We hear about 'beach bodies' and 'toned bums' all the time - at TWC we know all you need to do to obtain a 'bikini body' is put a bikini on your body - but it turns out a strong bum could make a very big difference to your cycling.
We spoke to Kerry Bircher, Head Coach at Revolution Cycling for women, to find out more about the importance of strength training, and specifically, of having a stronger bum.
“Without a doubt, the legs, hips and buttocks are the driving force of cycling, and these areas should be the primary focus if you are thinking about developing a strength training programme to supplement your cycling," Kerry told us.
Your bum is actually made up of a group of muscles – collectively known as the ‘Gluteals’ – and Kerry explained that this area in the cycling kinetic chain is often overlooked by riders focusing on hamstrings and calves.
When do you use these muscles?
Ok – so we understand these muscles are big and important, but when exactly do we use them?
“The Gluteus Maximus is the primary hip extensor and it gives cyclists serious downward power during the pedal stroke. The two other gluteal muscles – the Gluteus Medius and Gluteus Minimus – act as rotational and lateral movers of the leg and are critical to stabilizing the hips in order to create a strong platform to generate power."
Strengthening these muscles will make a difference to all aspects of riding, particularly in climbing, riding into the wind, and sprinting, as Kerry explained: “The Gluteals are used in all aspects of cycling. If you are looking at the muscle activation during the pedal stroke, the Gluteal muscles play a particular role in the downward stroke, as your rotate over the top your pedalling motion and start pushing down, your Gluteus Maximus fires to move your hip into extension.
“Thus it makes sense that by strengthening your Glutes you will be able to generate more power on the downward stroke and your improved strength will be noticeable when hill climbing, riding into a headwind or during explosive actions such as sprinting."
Can a stronger bum prevent injury?
Stronger muscles are faster muscles, but they are also more resilient muscles - helpful in reducing injury.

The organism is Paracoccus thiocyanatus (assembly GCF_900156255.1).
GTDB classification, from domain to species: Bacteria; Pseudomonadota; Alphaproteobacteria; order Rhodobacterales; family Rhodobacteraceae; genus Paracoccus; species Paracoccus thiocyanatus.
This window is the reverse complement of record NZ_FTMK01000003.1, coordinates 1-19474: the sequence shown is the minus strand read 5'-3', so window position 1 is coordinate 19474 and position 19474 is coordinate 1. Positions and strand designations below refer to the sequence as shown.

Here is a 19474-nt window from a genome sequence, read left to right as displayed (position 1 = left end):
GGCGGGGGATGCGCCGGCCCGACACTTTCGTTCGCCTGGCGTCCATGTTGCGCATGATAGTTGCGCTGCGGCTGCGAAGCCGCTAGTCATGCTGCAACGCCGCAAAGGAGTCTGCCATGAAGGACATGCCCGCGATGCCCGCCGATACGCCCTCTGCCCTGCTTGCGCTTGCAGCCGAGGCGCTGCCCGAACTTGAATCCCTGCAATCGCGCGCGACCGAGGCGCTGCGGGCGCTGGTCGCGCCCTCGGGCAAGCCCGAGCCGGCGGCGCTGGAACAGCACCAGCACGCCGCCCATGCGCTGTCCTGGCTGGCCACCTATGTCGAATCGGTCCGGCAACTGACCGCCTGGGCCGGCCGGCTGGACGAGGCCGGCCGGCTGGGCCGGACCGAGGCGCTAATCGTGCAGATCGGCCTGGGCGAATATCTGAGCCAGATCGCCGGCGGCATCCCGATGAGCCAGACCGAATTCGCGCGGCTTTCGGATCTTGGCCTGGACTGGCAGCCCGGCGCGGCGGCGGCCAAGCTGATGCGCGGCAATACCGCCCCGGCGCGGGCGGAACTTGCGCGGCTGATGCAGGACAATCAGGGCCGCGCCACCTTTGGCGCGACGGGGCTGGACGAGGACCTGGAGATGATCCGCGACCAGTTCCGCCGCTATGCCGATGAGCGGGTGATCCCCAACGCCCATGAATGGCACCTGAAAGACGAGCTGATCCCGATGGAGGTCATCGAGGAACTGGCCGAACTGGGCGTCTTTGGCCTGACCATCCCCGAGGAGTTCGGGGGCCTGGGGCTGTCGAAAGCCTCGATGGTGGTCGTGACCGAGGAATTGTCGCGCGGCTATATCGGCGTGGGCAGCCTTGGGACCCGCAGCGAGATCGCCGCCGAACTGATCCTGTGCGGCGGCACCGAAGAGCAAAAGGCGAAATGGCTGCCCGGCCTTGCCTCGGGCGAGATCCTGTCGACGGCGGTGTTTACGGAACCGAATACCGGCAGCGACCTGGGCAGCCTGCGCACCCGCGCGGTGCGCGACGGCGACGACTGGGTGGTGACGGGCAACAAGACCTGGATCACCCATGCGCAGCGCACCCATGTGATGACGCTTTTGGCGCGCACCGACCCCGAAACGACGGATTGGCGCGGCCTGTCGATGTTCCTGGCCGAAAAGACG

Many cyclists aiming to reduce injury incorporate exercises such as squats and lunges, which target the bigger Gluteus Maximus muscle. These are useful, but Kerry pointed out that the smaller muscles need care and attention, too: “From my experience, it is the smaller stabilizers of Gluteus Medius and Gluteus Minimus that are overlooked and are key to preventing injury.
“As mentioned these two muscles stabilize the hips and thigh bone, preventing unwanted rotational and lateral movements. If you can strengthen these muscles you can prevent hip flexor tightness, lower back pain, ITB syndrome and related hip and knee pain."
What exercises are recommended?
There are many exercises you can use to strengthen your Gluteals – but Kerry has her favourites, which she shared with us – saying: “If you want to become a stronger cyclist and reach your peak performance, all your systems must be operating as a single coordinated unit.
“Yes, your legs, hips and buttocks do generate the majority of your cycling power, but to stabilize the lower half of your body, you need to have a strong abdomen, back and upper body. My favourite exercises activate the Glutes but still condition the rest of the body in unison."
Stiff Leg Deadlifts
These focus on the whole posterior chain – which means you strengthen more than just targeted muscles. Both exercises also replicate the movement of your legs when you are bent forward in your handlebar drops or aero bars.
This mimics the downstroke of your pedalling motion – to maximise the benefit, stand with your feet mimicking their position on the pedals.
Bulgarian Split Squat
This is similar to the reverse lunge but one leg is placed on a raised object, with more weight going through the leg in front, as pictured below. This trains each leg individually and stretches your hip flexors at the same time. Check out this video for a demonstration.
Band Lateral Walks
A popular exercise to exercise the smaller Gluteal muscles – these can look funny but are very useful. Begin by lopping an exercise band (or an old inner tube!) around your ankles, or just above your knee joint – then do small side steps, keeping the tension on the elastic band for approx. 5 metres in one direction before returning to the start point. Build up to 10 metres as you progress.
We hope these exercises help you to be stronger, faster, and more robust for the coming summer season - but don't forget to keep stretching, as this will always help keep injury at bay!
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